Pac-12 showdown pits Ducks against Bruins

Pasadena, CA ( – A pair of Pac-12 Conference teams coming
off upset losses will settle their differences on Saturday afternoon when the
12th-ranked Oregon Ducks pay a visit to the 18th-ranked UCLA Bruins.

For the second year in a row, the Ducks had a game spoiled by Arizona, falling
31-24 at home to the Wildcats last Thursday. The setback may not have
completely ruined the Ducks’ Pac-12 title hopes, but it was certainly a tough
blow to take. Oregon, which is 4-1 on the season, must now be close to perfect
going forward.

“We left a lot of points and plays on the board, but that’s football. The
locker room is positive. We’re ready to move on, get back together and get it
going,” Oregon quarterback Marcus Mariota said, while taking the bulk of the
blame for the loss. “I just have to learn from my mistakes. We had a lot of
miscommunication errors and, obviously the turnovers. That’s on me. That’s
stuff I can always get better on.”

UCLA also lost to an unranked opponent and now finds itself in desperate need
of a win to remain on track for a possible shot at the claiming the conference
crown. Following a 62-27 trouncing of Arizona State, the Bruins appeared to be
on pace to enter this contest 5-0, but Utah had other plans, handing the hosts
a 30-28 setback last Saturday. The loss was the first in five games for the

Oregon punished UCLA last season, rolling to a 42-14 victory at home. The win
was the fifth straight for the Ducks in the series, which the Bruins hold a
39-27 advantage.

There has been a breakdown in protection for Mariota in the last two games.
The highly-skilled Oregon signal caller has been brought down behind the line
of scrimmage 12 times in the last two games after suffering only three sacks
the first three. Although he has been under more pressure, Mariota is still
playing up to his lofty standards, completing 71.1 percent of his passes for
1,411 yards and 15 touchdowns, while maintaining a goose egg in the
interception column.

Mariota’s ability to run the ball is also well documented, but he finished
with just a single rushing yard against Arizona, after tallying at least 40 in
the first four games of the season. The rest of Oregon’s vaunted rushing
attack also had some issues. Royce Freeman finished with 85 yards on 19
carries and Thomas Tyner had 46 on 10 totes. Freeman leads the team in rushing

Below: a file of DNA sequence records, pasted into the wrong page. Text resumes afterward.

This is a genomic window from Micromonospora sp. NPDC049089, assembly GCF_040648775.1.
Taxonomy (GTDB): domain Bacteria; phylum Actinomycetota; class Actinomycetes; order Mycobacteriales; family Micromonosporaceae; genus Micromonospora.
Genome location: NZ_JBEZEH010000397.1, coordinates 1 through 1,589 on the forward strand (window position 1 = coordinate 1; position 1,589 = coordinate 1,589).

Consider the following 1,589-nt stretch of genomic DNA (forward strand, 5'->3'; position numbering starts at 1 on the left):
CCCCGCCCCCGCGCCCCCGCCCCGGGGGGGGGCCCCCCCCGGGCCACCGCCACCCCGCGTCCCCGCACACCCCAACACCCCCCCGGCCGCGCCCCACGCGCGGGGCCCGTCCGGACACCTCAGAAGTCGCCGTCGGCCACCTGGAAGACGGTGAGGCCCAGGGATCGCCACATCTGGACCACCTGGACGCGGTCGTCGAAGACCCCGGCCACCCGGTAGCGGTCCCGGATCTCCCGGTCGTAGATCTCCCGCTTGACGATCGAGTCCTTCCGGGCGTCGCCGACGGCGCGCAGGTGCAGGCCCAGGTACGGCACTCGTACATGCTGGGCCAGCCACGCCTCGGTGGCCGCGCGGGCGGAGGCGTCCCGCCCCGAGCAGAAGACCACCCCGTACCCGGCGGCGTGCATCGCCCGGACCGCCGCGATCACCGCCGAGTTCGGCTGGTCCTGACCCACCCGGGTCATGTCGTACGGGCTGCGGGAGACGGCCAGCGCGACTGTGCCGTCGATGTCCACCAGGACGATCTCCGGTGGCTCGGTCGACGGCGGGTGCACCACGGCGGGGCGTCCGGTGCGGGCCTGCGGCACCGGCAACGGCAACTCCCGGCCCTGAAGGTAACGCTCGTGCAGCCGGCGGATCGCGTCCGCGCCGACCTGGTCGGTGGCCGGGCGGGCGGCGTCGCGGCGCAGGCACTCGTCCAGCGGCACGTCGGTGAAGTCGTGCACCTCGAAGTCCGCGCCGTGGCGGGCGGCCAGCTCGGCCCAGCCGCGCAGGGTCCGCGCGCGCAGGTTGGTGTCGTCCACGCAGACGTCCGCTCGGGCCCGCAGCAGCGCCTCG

(346 yards, five TDs), and is one of four players with at least 200 yards.

The weapons at Mariota’s disposal are also solid in the passing game. Devon
Allen (19 receptions, 377 yards, six TDs) and Keanon Lowe (17 receptions, 266
yards, four TDs) are the top wideouts, with running back Byron Marshall (24
receptions, 299 yards, two TDs) a potent contributor out of the backfield.

Oregon is still an offensive powerhouse, but not the dominant one in the
conference, ranking fifth right now in yardage (533.4 ypg).

The team really needs to make improvements on defense as well. Although foes
are averaging only 23.2 points per game, the Ducks are being lit up for 453.8
yards each week, which is the second-worst mark in the Pac-12. Reggie Daniels
(35 tackles) leads the team in tackles, while Erick Dargan (27 tackles, three
INTs) anchors a talented secondary.

UCLA quarterback Brett Hundley also took a ton of sacks last weekend, falling
10 times to Utah’s pass rush. Part of the blame lies on the offensive line,
but Hundley is a guilty party as well, holding on to the ball for too long at

“I’ll say it again and until the day that I die or get out of football. Sacks
are a component of all 11 [players],” UCLA head coach Jim Mora said.
“Sometimes it’s a rush, sometimes you get beat, and sometimes the quarterback
holds it for too long. It’s a function of all of those things.”

Hundley is having a solid season despite being battered quite often. He is
completing 72.8 percent of his pass attempts and has a strong touchdown (nine)
to interception (two) ratio to go with 1,310 passing yards. He has also rushed
for 122 yards and two scores.

Jordan Payton has developed into one of the better receiving threats in the
Pac-12, and is easily the most targeted player for the Bruins. He leads the
squad in receptions (31), yards (491) and touchdown catches (three). Devin
Fuller (21 receptions, 204 yards, TD) is second in receptions and yards.

The running game is in good hands with Paul Perkins receiving the bulk of the
work. Perkins has amassed 540 yards and three touchdowns on 94 carries,
leading the Bruins by far in each category.

Despite losing to Utah, the Bruins did manage to hold a 406-342 edge in total
yards. UCLA has had some success on defense for most of the season, allowing
429 yards and 25.8 points per game. However, the Bruins have really struggled
to create negative plays, ranking last in the league in sacks (seven) and
next-to-last in tackles for loss (26).